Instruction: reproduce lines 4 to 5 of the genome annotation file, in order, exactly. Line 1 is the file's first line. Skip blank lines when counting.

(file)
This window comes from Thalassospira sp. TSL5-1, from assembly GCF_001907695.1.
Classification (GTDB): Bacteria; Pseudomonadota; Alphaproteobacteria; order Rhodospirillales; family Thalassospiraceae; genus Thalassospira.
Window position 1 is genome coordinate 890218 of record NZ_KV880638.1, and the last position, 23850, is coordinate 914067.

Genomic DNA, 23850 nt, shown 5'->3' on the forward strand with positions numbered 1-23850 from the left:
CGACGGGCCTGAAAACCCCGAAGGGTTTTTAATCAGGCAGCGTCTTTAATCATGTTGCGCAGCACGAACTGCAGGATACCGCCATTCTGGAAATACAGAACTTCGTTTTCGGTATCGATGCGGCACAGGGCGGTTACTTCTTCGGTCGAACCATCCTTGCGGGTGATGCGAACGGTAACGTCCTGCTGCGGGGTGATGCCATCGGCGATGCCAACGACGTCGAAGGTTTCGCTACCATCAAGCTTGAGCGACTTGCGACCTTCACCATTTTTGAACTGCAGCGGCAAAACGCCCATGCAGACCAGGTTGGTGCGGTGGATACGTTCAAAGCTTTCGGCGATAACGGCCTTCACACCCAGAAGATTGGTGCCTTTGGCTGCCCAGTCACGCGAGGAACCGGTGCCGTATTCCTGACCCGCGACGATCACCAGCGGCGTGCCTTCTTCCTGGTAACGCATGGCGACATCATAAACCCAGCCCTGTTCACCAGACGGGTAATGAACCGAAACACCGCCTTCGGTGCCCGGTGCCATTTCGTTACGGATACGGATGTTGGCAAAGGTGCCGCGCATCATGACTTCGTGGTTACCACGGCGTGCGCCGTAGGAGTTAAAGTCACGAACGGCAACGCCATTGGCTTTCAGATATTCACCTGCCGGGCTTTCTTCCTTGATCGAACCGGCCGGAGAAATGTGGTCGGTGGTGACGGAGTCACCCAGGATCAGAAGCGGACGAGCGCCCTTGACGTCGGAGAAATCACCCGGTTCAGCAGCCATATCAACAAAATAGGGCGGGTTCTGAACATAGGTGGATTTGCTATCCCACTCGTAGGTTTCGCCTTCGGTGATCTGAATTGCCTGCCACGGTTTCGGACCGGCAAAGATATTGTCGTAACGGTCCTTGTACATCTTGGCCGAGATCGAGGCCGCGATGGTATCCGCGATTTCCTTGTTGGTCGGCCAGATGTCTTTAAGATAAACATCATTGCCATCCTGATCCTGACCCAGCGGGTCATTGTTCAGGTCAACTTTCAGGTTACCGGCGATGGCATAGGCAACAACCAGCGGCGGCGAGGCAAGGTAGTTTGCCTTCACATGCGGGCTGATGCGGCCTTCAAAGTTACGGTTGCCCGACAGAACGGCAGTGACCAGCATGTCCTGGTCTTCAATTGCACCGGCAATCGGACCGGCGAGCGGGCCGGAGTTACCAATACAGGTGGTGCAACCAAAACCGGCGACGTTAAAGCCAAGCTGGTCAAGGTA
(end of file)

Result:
Genomic DNA, 23850 nt, shown 5'->3' on the forward strand with positions numbered 1-23850 from the left:
CGACGGGCCTGAAAACCCCGAAGGGTTTTTAATCAGGCAGCGTCTTTAATCATGTTGCGCAGCACGAACTGCAGGATACCGCCATTCTGGAAATACAGAACTTCGTTTTCGGTATCGATGCGGCACAGGGCGGTTACTTCTTCGGTCGAACCATCCTTGCGGGTGATGCGAACGGTAACGTCCTGCTGCGGGGTGATGCCATCGGCGATGCCAACGACGTCGAAGGTTTCGCTACCATCAAGCTTGAGCGACTTGCGACCTTCACCATTTTTGAACTGCAGCGGCAAAACGCCCATGCAGACCAGGTTGGTGCGGTGGATACGTTCAAAGCTTTCGGCGATAACGGCCTTCACACCCAGAAGATTGGTGCCTTTGGCTGCCCAGTCACGCGAGGAACCGGTGCCGTATTCCTGACCCGCGACGATCACCAGCGGCGTGCCTTCTTCCTGGTAACGCATGGCGACATCATAAACCCAGCCCTGTTCACCAGACGGGTAATGAACCGAAACACCGCCTTCGGTGCCCGGTGCCATTTCGTTACGGATACGGATGTTGGCAAAGGTGCCGCGCATCATGACTTCGTGGTTACCACGGCGTGCGCCGTAGGAGTTAAAGTCACGAACGGCAACGCCATTGGCTTTCAGATATTCACCTGCCGGGCTTTCTTCCTTGATCGAACCGGCCGGAGAAATGTGGTCGGTGGTGACGGAGTCACCCAGGATCAGAAGCGGACGAGCGCCCTTGACGTCGGAGAAATCACCCGGTTCAGCAGCCATATCAACAAAATAGGGCGGGTTCTGAACATAGGTGGATTTGCTATCCCACTCGTAGGTTTCGCCTTCGGTGATCTGAATTGCCTGCCACGGTTTCGGACCGGCAAAGATATTGTCGTAACGGTCCTTGTACATCTTGGCCGAGATCGAGGCCGCGATGGTATCCGCGATTTCCTTGTTGGTCGGCCAGATGTCTTTAAGATAAACATCATTGCCATCCTGATCCTGACCCAGCGGGTCATTGTTCAGGTCAACTTTCAGGTTACCGGCGATGGCATAGGCAACAACCAGCGGCGGCGAGGCAAGGTAGTTTGCCTTCACATGCGGGCTGATGCGGCCTTCAAAGTTACGGTTGCCCGACAGAACGGCAGTGACCAGCATGTCCTGGTCTTCAATTGCACCGGCAATCGGACCGGCGAGCGGGCCGGAGTTACCAATACAGGTGGTGCAACCAAAACCGGCGACGTTAAAGCCAAGCTGGTCAAGGTA